Taxpayer asserted that the audit's "methodology is incorrect because it does not match the verifiable bank records, because it does not match the original spreadsheet records of [Taxpayer], and because it does not match the actual purchase invoices of [Taxpayer]." Taxpayer also asserted that the audit did not "include Stanz Cheese and Gordon's Food Services in its exemption percentage calculation," which could have reduced Taxpayer's tax liability. To support its protest, Taxpayer's representative compiled several Excel Spreadsheets, which contained Taxpayer's calculations as compared to the Department's audit workpapers. However, without the required source documentation to support Taxpayer's numbers, the representative's Excel Spreadsheets could not be verified. In addition to copies of its 2009, 2010, 2011, and 2012 monthly bank statements, Taxpayer submitted copies of "Sales Report[s]," which was information compiled by Taxpayer and manually recorded in an Excel worksheet created by Taxpayer. Relying on its "Sales Reports" as its source documents, Taxpayer claimed the Department's audit assessments were incorrect.

Taxpayer is mistaken. First, pursuant to IC § 6-8.1-5-4(a), Taxpayer is required to keep books and records, which are "all source documents . . . including invoices, register tapes, receipts, and canceled checks" so the Department can determine Taxpayer's liability. Taxpayer did not do so. Rather, Taxpayer claimed that its bank statements and "Sales Reports" are its source documents. Upon review, however, the Department is not able to agree. Taxpayer's bank statements simply summarized its monthly financial transactions, such as deposits, transfers, or withdrawals for the years at issue, concerning its two bank accounts; its bank statements failed to show any sales transactions occurred inside its convenience store during the tax years at issue and the amount of the sales tax that should have been collected. Thus, the Department is not able to agree with Taxpayer that its bank statements are the source documentation under IC § 6-8.1-5-4(a).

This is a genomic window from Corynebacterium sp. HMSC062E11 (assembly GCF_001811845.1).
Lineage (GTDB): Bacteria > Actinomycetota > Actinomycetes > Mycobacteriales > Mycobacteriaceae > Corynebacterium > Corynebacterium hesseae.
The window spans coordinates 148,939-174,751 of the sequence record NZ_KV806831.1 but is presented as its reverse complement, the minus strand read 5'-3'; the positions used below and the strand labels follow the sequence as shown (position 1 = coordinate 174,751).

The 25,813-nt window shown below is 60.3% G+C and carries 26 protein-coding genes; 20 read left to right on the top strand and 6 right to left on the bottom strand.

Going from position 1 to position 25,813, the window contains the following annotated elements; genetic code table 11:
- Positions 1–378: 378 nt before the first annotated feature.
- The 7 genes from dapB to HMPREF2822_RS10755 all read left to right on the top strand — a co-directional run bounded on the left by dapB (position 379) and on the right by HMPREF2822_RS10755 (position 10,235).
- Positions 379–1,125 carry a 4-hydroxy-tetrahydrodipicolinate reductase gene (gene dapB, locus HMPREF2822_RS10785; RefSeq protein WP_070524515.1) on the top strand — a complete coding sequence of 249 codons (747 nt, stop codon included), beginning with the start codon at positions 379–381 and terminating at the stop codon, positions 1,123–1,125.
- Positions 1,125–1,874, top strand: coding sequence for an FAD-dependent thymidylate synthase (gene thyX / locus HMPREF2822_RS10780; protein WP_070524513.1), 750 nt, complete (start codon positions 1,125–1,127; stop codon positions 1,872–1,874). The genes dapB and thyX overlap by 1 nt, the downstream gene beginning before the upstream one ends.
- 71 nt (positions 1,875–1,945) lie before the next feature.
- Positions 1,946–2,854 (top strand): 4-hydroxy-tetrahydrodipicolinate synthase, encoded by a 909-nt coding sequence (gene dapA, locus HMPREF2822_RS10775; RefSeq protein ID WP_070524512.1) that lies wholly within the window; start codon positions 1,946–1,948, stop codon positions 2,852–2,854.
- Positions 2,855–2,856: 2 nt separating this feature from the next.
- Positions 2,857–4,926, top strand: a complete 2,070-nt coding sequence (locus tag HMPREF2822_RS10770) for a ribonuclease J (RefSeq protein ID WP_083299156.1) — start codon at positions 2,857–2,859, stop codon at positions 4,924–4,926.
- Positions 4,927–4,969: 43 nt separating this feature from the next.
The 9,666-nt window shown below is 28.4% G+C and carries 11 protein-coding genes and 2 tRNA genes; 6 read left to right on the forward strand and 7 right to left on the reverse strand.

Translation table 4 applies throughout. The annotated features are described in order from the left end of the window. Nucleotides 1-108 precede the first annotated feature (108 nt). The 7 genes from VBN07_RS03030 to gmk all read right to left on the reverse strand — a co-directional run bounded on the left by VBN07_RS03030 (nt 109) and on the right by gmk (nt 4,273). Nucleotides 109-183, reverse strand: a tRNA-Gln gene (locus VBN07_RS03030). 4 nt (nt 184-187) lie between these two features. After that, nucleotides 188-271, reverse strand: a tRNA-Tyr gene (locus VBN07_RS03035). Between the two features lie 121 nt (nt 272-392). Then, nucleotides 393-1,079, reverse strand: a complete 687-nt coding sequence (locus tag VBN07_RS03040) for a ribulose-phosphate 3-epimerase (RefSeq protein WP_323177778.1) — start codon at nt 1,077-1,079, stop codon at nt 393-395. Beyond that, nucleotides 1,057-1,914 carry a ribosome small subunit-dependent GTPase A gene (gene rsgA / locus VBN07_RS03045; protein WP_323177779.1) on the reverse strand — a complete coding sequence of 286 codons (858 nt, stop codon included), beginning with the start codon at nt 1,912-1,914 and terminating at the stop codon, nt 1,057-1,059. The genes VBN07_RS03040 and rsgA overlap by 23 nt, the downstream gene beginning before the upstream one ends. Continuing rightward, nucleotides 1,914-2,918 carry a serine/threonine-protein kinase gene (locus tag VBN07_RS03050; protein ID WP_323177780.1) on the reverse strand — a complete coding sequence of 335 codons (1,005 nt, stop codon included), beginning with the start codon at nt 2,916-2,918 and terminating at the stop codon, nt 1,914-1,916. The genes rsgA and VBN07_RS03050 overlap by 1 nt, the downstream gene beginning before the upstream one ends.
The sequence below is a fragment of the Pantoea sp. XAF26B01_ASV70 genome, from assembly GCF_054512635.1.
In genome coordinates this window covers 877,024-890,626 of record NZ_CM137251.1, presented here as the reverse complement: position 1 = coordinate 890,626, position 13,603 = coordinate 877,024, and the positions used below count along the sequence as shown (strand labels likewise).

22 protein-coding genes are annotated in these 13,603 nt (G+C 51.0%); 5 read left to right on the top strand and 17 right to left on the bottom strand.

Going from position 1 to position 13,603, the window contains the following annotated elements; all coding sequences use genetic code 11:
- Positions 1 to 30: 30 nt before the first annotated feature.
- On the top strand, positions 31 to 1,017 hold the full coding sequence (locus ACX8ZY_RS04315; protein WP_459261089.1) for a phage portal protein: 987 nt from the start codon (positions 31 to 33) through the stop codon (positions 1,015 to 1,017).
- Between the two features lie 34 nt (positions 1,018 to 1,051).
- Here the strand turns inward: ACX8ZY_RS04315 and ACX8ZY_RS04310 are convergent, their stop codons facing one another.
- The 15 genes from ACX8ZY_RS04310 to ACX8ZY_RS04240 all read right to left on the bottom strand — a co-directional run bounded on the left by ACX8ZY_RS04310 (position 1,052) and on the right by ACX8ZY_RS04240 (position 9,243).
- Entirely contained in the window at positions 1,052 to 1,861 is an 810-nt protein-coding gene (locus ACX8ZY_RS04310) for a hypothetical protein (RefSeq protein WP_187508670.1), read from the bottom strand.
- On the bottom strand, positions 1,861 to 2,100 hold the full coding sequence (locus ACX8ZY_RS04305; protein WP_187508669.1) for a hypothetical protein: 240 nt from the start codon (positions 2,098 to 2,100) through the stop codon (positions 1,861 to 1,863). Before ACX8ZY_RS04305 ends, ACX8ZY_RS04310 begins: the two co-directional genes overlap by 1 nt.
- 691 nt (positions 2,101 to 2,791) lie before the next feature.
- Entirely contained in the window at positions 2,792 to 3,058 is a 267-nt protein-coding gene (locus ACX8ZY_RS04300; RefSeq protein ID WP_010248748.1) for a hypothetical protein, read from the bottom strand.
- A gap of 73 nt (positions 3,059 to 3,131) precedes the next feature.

Additionally, Taxpayer's "Sales Reports" were prepared and compiled by Taxpayer on a daily and/or monthly basis. Taxpayer's "Sales Reports" first contained the total daily sales tax amount in each of eight categories: "FOUNTAIN," "DELI TAX," "POP," "CANDY," "GROTAX," "CAT15," "CIGARETTE," and "MERCHANDISE." Taxpayer then totaled the sales tax for that month for each of those categories. Taxpayer's "Sales Reports" did not contain any records of each retail transaction (i.e., what items were sold on each transaction) that occurred inside its store; rather, the "Sales Reports" simply attempt to summarize Taxpayer's total sales of each category for specific day or month. Thus, in the absence of the z-tape, the Department also is not able to agree with Taxpayer that its "Sales Reports" are the source documentation under IC § 6-8.1-5-4(a).

In short, Taxpayer not only failed to adequately maintain its books and records, but also failed to provide documentation to substantiate its above assertion. Thus, given the totality of the circumstances, in the absence of other supporting documentation, the Department is not able to agree that Taxpayer met its burden of proof to demonstrate that the proposed assessment is wrong.